The Cleveland Cavaliers’ Dilemma

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In two weeks, the Cleveland Cavaliers will enter the 2014 NBA draft with the first overall pick for the third time in four seasons.

Last season the Cavaliers felt their days of drafting in the lottery were behind them. When they went out and added Andrew Bynum to the core of Irving, Thompson, Waiters, and Varejao, many felt Cleveland would be back in the playoffs for the first time since “the decision”.

Unfortunately for Dan Gilbert and Co., the Cavaliers season nose-dived and consisted of the following highlights:

• Andrew Bynum was a malcontent and was eventually traded for 2014 free agent Luol Deng
• There was a reported beef between Dion Waiters and Kyrie Irving during the season
• Number one overall pick, Anthony Bennett, looked lost and was a non-factor
• Head Coach Mike Brown was fired one year into a five year deal
• Key free agent signing, Jarrett Jack, was a bust after inking 4 year, $25 million deal
• The team finished 10th in the Eastern Conference with a 33-49 record

As bad a season as it was, there once again is now a light at the end of the tunnel for Cleveland. The basketball gods have decided to give the Cavaliers another chance at redemption, as they will now have their choice of Embiid, Wiggins or Parker on draft night.

Based on Chris Mannix’s latest mock draft, it appears the Cavaliers are down to either Embiid or Wiggins with the first pick and according to Chris Sheridan, Cleveland would even consider dealing the first overall pick for Kevin Love if they could.

But who should the Cavaliers draft? Or would they really consider trading the first overall pick?

Drafting Joel Embiid

When you look at the front line for the Cavaliers, you can make a strong case that Embiid is the right pick. Anderson Varejao will be 32-years-old next season, and has only played in 44% of games since 2010.

Recent draft picks, Tyler Zeller and Tristan Thompson are solid forwards, but don’t appear to move the needle, and their trade deadline acquisition, Spencer Hawes, is an unrestricted free agent.

Although Embiid has only played serious basketball since he was 16, he would step in right away and be an upgrade to the Cavaliers front court. According to NBA.com, the Cavaliers finished 17th in defensive rating this past season. The addition of Embiid would most certainly improve this ranking, and if Varejao can stay healthy to pair with Embiid, the Cavaliers would have a nice duo on the defensive end.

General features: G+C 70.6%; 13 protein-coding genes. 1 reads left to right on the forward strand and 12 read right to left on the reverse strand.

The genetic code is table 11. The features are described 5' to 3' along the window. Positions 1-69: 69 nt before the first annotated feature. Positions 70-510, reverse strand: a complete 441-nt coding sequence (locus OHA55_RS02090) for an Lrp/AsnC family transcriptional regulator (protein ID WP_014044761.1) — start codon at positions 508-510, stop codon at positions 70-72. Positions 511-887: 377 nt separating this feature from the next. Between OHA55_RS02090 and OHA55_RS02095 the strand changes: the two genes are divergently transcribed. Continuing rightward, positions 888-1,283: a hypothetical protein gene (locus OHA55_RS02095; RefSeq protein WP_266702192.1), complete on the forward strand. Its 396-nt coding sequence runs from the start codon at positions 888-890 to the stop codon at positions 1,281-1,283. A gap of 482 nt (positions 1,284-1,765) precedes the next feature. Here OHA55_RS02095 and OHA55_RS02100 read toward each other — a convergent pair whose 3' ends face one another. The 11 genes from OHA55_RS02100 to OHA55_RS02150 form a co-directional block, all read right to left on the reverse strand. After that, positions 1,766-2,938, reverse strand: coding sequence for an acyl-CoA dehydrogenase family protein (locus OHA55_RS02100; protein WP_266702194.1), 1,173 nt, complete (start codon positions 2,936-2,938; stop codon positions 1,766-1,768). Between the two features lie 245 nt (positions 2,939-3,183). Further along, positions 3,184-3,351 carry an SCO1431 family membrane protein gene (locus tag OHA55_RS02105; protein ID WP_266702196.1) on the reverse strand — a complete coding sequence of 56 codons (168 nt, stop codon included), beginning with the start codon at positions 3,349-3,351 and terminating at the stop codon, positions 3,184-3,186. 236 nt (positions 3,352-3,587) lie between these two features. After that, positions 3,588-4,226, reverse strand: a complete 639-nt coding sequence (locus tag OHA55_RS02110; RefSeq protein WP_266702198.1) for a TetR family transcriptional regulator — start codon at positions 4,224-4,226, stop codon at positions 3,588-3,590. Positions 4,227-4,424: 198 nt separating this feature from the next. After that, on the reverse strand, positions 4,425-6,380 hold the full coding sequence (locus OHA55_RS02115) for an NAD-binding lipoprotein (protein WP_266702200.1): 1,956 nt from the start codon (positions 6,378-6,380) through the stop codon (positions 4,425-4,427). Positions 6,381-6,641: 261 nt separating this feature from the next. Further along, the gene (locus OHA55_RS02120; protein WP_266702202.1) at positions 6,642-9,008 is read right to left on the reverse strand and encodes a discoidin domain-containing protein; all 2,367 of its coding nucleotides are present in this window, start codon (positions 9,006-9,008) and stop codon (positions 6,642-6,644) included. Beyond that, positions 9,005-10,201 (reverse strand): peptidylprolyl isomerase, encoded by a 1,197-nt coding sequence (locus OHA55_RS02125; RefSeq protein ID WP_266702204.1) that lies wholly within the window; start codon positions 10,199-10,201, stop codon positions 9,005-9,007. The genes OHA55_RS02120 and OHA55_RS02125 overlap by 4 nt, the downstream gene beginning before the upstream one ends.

However, out of Embiid, Wiggins and Parker; Embiid is the riskiest pick. If the Cavaliers do draft Embiid, they will need to be certain that he has a clean bill of health. After the Bennett pick last year, the Cavaliers can’t afford to draft “Greg Oden”, instead of “Kevin Durant”.

Drafting Andrew Wiggins

Making the case for drafting Andrew Wiggins is very similar to that of Embiid. When you look at the Cavaliers wing players, an upgrade is needed. Luol Deng is a good bet to leave via free agency, Dion Waiters seems to have worn out his welcome, and the reserves consist of Alonzo Gee, C.J Miles and Anthony Bennett – not guys who put fear in opposing teams.

Like Embiid, there would be a learning curve for Wiggins, but with his speed and athleticism, he automatically upgrades the Cavaliers perimeter defense and will now make opposing guards work at both ends of the floor.

With a Wiggins and Irving backcourt, the Cavaliers would be set and can look to add pieces up front this offseason. According to BasketballInsiders.com, the Cavaliers could have up to 23.4 million dollars in cap space this offseason, and could also use Waiters, Thompson and Zeller as trade pieces to land a free agent.

Landing a Pau Gasol or Marcin Gortat in free agency would be an upgrade on the front line, and they could also possibly sign and trade Deng to bring in another starter like Chandler Parsons from Houston.

A starting line-up of Irving, Wiggins, Gasol/Gortat, Thompson and Parsons would get the Cavaliers back into the Eastern Conference playoff picture.

Trade the Pick

One of the gutsiest moves the Cavaliers could pull off is trading the pick. If I’m David Griffin, the only chance I trade this pick is if I am blown away with an offer that would put my team into the Eastern Conference elite for not only next season, but for years to come.

The Kevin Love rumours are circulating, but there is zero chance he signs on with the Cavaliers after this season. So unless I get a guarantee from Love, I’m not even thinking of doing a deal with Minnesota.

Cleveland is not a prime destination for players, so the only chance they trade the pick is if they are able to acquire a superstar, with time left on his deal. Right now, when you circulate the market, there really is no big name superstar that is available, and worth the risk of trading the first overall pick. Of course there is LeBron and Durant, but we both know they are not being traded to Cleveland.

The only real name right now is Kevin Love, and with his sights set on LA in 2015, I think it’s a safe bet for Cleveland to stand pat.